We see the Burger King employee on video refusing to serve demonstrators, despite their courtesy on another YouTube video.  I doubt that employee made that decision on her own, and she probably wasn’t thrilled with having to be the “bad guy” for no more than what she makes…and probably needs to make that money too badly to risk it.  You can’t blame her for needing to stay employed.

A lot of America is in the same shoes I’m in though.  They may agree that Wall Street and the financial industry needs a helluva lot of revision and that a whole lot of things have happened lately that aren’t fair or right, but what is the point of the demonstrations?  What are their goals?  I’m old, I’m past the point of idealism, I want a clear cut plan and a list of objectives.  Angry rhetoric and sign waving is fine when you are twenty something, but after a while, it’s just a blur.

Don’t get me wrong, I hate police brutality, but it’s been around as long as we’ve had police.  That isn’t new, and it’s not going to change too fast either.  The police force tends to attract the kind of person prone to brutality and overstepping their bounds, at least on occasion.  We need a better way of addressing it than a police internal investigation though.  It’s a well known routine that is often referred to as a kangaroo court.  It’s like asking a 5 year old to decide their own punishment.  It happened in New Orleans after Katrina, it happens all the time…and these demonstrations are just one more list of places where things can go badly.

I’ve seen the slogans on the signs, I’ve watched a lot of YouTube videos from the demonstrations, and mostly, it seems to be angry youngsters wanting change, but not being very specific about it.  That’s not a good idea–we elected our current president on a platform of unspecified change, and that’s about what we’ve gotten.  We need more than that.  We need jobs.  We need banking reform.  We need a way for people to get back on their feet and get America moving again.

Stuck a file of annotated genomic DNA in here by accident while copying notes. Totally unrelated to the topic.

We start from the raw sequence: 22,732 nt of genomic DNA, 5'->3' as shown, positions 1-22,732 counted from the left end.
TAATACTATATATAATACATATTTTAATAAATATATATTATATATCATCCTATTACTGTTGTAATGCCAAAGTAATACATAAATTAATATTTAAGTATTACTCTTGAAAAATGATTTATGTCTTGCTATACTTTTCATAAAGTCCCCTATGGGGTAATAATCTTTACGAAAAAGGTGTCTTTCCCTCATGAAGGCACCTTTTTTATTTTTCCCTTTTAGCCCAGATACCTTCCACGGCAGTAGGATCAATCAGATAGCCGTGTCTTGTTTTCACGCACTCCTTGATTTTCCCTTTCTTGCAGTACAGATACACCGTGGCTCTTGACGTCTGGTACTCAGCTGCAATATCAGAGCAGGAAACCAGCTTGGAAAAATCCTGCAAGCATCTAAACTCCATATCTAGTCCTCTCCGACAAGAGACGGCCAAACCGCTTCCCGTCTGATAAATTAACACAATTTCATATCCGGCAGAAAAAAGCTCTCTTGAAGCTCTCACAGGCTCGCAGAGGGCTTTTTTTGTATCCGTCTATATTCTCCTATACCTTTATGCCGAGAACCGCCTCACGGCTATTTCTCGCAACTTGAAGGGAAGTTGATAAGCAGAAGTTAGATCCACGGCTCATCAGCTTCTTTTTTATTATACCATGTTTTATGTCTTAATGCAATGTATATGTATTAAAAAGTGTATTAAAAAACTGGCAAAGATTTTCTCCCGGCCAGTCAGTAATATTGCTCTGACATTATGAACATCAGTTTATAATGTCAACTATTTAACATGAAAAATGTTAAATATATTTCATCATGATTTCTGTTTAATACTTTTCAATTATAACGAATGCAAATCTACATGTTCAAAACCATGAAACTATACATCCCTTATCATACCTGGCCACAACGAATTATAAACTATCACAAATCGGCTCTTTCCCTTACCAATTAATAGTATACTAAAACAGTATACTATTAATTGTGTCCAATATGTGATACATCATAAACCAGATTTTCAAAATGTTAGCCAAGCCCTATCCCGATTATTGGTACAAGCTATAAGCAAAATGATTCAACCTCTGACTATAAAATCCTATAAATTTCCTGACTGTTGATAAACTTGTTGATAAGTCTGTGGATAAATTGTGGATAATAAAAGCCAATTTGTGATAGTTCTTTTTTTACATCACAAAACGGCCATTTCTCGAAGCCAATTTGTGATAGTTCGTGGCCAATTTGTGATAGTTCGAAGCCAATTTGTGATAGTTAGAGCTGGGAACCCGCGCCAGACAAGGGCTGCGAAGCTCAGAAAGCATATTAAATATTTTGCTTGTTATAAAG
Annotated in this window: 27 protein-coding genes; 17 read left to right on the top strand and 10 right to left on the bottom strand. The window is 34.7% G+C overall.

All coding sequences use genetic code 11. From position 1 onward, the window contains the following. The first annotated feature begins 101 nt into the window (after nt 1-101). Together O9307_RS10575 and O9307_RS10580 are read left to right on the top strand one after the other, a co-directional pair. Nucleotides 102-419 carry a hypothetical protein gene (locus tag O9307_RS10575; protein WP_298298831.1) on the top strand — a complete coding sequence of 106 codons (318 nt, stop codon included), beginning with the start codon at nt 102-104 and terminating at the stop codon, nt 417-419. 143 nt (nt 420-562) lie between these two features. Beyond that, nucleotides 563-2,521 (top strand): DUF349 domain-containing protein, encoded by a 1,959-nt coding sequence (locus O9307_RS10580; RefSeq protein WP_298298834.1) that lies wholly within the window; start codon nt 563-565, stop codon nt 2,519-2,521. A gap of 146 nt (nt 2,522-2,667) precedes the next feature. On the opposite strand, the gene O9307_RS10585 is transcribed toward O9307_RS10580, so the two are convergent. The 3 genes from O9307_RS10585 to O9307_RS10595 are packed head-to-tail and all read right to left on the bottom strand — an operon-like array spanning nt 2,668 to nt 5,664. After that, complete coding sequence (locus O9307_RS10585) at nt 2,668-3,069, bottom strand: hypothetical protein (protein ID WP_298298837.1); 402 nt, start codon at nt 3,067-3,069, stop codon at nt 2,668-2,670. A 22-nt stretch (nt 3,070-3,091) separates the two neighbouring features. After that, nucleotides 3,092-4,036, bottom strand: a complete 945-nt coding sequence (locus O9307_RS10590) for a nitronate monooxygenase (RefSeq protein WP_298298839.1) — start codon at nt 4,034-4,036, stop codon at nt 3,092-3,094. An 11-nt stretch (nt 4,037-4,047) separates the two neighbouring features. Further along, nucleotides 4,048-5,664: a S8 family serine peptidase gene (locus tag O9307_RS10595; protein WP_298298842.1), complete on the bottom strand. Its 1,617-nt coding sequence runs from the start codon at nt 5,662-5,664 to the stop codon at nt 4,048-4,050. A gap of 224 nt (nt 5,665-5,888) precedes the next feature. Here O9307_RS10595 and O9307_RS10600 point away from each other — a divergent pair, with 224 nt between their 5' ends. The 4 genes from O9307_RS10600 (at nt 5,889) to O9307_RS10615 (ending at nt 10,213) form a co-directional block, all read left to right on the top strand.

We’re also seeing the demonstrations spreading, as the anger breaks out in one city after another.  It’s a chain and the more links it has, the stronger it will become.  We just don’t know what that chain will lead us to.

For the first time in my life, I’ve heard people speculate about the possibility of civil war happening again, and once again, it’s all about state’s rights.  It’s about banking.  It’s about industry, it’s about jobs, it’s about immigration.  It’s fueled by too many people with no hope of it getting any better.  With no light at the end of the tunnel, what do they have to lose?

It seems the rich get richer, and there are more and more poor every day.  Families can’t afford to fund college for kids who can’t find a job after college anyhow.  Parents are out of work, their homes and cars are being repossessed, and the unemployment is nearly running out.  What do they have to lose?  What do their kids have to lose?

We’re on the brink of change, all right, but it might not be change we want or need.  It may be brought about by violence and anger, rather than logic and planning.  It may be born out of chaos, rather than brought into being in a lawful manner.

What does this mean for the average person?

It means our day to day lives are becoming more uncertain, a state that isn’t geared to encouraging economic growth, and will in fact continue to fuel the circumstances that are leading us down a path that most of us don’t want to walk–the path of a revolution with a civil war.  We’ve had a decade or more of finding differences rather than finding common ground, and we’ve created chasms that are hard to bridge.  It’s time to mend those bridges, with diligence and sincere effort, before our entire society comes crashing down around our ears and we all have an opportunity to watch Rome burn, and to wait for the “barbarians” to come and take over.

Wake up, America, before it’s too late.